The Bahamas also has a thriving second home market. Famous sports figures, such as Barry Bonds, Michael Jordan, Ernie Els and Jim Courier, are property owners at the exclusive Ocean Club Estates on Paradise island. In Lyford Cay, rich and famous home owners include Peter Nygard, Louis Bacon, Sean Connery, Tony O’Reilly and members of the Goulandris (shipping) family, to name a few. The new government is committed to continuing the former administration’s “No Income Tax” policy.
The capital of Nassau sits on the island of New Providence. It is linked by bridge to Paradise Island, home of the world-class
Atlantis resort casino
with the world’s largest outdoor aquarium (you can slide through a shark tank in an enclosed acrylic tube). Michael Jordan is a frequent guest on the golf course.
New Providence and a number of other islands boast modern infrastructure, excellent telecommunications, and fine hotels and restaurants. The outer islands, known as the Family Islands, are less populated and more laid back. Settlements range from fun, picturesque towns founded by the Loyalists who fled America during the Revolution, to small, peaceful farming villages settled by the descendents of slaves.
Tourism is the country’s leading industry (85% of tourists are from North America), followed by banking. As of the end of September 2001, the Bahamas had 367 licensed banks and trust companies. Barclays, CitiBank, Royal Bank of Canada and CIBC are among the eight clearing banks doing business here. The Bahamas is FATF compliant, which means it meets the international criteria as a country serious about fighting money laundering.
Besides political stability, proximity plays a key role in the country’s fortunes. It is because of this proximity that the country has weathered the fall-out from the September 11 terrorist attacks in the U.S. much better than its neighbours to the south. The Bahamas is the closest port for luxury cruises from South Florida. And it’s only a 30-minute plane hop away.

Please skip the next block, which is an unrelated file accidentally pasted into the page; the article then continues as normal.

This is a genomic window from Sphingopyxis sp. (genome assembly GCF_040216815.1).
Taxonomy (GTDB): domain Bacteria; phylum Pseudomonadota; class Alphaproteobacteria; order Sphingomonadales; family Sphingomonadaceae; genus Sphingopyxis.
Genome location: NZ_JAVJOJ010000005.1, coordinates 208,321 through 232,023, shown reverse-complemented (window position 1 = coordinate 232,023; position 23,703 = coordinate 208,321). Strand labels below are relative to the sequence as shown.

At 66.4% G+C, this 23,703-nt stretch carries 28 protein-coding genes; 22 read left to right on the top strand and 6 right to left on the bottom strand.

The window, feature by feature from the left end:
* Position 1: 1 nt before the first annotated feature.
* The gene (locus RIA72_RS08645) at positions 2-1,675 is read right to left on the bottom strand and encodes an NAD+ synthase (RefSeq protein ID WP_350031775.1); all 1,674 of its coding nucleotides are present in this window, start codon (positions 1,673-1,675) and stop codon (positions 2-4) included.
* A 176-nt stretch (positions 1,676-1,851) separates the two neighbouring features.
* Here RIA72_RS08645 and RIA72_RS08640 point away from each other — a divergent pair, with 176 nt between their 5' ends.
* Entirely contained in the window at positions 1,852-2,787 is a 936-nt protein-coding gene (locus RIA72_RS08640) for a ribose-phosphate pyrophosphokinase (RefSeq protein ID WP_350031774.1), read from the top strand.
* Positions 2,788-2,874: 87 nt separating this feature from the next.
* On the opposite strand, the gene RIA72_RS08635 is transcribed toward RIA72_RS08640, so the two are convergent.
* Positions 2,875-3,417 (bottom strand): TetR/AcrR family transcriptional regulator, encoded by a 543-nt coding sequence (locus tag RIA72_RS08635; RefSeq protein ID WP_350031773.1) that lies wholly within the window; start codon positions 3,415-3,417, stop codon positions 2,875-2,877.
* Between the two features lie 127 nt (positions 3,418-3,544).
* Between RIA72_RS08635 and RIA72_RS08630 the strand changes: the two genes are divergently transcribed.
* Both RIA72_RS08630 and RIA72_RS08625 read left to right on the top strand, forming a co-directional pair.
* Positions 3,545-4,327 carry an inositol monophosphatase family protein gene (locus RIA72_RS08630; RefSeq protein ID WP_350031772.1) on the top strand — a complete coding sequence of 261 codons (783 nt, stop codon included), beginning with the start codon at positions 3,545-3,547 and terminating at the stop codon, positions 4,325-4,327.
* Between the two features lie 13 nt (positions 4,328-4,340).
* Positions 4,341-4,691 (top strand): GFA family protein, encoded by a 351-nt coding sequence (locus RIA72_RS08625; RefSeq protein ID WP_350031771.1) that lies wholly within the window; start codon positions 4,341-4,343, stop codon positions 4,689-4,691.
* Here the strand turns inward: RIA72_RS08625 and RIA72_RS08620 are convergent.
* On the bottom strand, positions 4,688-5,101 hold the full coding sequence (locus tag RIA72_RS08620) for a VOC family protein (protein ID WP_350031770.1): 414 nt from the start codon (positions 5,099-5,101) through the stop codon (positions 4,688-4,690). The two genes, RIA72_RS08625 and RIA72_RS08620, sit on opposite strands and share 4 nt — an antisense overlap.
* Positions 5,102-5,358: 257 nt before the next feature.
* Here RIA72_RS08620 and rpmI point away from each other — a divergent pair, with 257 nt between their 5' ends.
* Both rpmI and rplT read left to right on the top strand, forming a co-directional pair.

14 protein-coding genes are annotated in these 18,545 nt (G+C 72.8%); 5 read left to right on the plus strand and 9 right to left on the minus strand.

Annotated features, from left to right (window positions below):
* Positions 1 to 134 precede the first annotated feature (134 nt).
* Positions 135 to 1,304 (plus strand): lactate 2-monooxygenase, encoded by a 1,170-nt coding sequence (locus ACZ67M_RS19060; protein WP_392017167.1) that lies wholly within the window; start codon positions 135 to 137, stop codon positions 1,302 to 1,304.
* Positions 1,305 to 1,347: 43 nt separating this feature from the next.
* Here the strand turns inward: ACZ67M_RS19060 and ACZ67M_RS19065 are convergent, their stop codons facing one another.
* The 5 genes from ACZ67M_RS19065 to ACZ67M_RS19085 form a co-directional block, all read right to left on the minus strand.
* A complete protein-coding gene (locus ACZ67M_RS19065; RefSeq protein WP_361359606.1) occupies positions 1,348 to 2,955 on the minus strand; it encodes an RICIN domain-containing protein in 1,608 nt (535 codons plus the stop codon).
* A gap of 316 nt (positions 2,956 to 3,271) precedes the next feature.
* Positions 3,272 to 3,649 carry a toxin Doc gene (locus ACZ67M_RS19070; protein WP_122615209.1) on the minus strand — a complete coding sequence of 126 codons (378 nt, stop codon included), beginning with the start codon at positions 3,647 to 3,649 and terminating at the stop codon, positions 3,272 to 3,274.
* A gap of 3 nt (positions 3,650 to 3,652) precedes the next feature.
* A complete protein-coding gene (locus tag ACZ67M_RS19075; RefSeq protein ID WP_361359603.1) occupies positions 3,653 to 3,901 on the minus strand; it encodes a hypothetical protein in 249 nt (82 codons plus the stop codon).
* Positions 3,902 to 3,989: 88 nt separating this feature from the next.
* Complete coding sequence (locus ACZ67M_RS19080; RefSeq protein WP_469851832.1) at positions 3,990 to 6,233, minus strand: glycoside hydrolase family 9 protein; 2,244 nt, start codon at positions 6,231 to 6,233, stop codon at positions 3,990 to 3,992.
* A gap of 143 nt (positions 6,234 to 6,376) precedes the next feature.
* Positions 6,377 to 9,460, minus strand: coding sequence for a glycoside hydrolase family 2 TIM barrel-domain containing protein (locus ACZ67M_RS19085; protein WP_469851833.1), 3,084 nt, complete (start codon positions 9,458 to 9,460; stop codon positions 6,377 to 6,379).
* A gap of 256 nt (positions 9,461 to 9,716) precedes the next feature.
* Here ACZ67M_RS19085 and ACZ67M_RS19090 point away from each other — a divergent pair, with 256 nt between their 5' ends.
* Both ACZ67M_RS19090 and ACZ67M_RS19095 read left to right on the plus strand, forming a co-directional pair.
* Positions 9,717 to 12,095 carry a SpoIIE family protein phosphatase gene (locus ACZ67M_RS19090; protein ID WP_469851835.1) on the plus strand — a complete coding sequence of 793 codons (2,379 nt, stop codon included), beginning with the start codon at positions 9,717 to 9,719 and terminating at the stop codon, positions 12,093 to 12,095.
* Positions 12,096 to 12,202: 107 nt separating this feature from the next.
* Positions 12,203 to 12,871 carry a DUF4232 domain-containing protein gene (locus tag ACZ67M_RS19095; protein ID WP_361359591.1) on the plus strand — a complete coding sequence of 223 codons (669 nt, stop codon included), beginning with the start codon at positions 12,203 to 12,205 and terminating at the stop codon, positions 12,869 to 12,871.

Financial Community Holds Its Own
It also is a name to reckon with in the financial community. The Bahamas Financial Services Board (BFSB) was created in 2000 to promote the role of this island paradise in the international community. With industries such as banking, trust services, mutual funds, capital markets, accounting, legal and insurance represented, the BFSB oversees the development of these industries within the international financial arena. During the 1990s, New Providence and Grand Bahama experienced an unprecedented level of growth as a result of investment by locals and non-Bahamians. The tightening of secrecy laws has led to a fall-off in the number of international business companies forming in the Bahamas. But in spite of this set back, theBahamas financial industry appears to be holding its own.
Ideal Investment Environment
Sun International, the international hotel company, invested $850 million in the world class Atlantis resort and casino, and exclusive Ocean Club and Golf Course development on Paradise Island. In Freeport, Grand Bahama, Hutchison-Whampoa, the Anglo-Chinese conglomerate, has established a container port, which rivals that of South Florida, and has teamed up with the local government authority in a massive airport and hotel re-development programme.
What to Look for When Deciding on a Good Investment
When deciding to purchase real estate in the Bahamas it is important to visit those islands that may be of interest. Your intentions for the property are important in making this decision. You may plan on spending time in the place you purchase, therefore you may be willing to sacrifice some return on your investment to be in a place you really desire.
Infrastructure – Make sure your property has electricity, water and telephone. If you have to pay for these amenities it may end up costing you more than you expect.
Special Features – Beachfront is the best guarantee for appreciation. Other waterfront and hilltop sites also are very attractive to buyers.
Neighborhood – Observe the surrounding properties and their condition. Don’t get hooked on a pretty house in a poor neighborhood. Chances are you will overpay. Gated communities are a safe bet.
Transportation – This is a more important consideration for the Family Islands. Check the availability of flights to and from the island.
Income Potential – You may want to rent your property while you are absent. Check that the location you have chosen has a market for rentals. Such islands include Harbour Island, Elbow Cay, Green Turtle Cay, Man-O-War Cay are Guana Cay.
Intangibles – There are those items that may not be obvious, such as flooding or termites. You may wish to seek professional advice before you buy.
Since there are many types of buyers we have arranged the following categories with some of our recommendations:
Residential (Up to $500,000)
Vacant Lots (Nassau)
Abaco Cays (Beachfront)
Crooked Island (Beachfront)
Abaco Cays (Hilltop)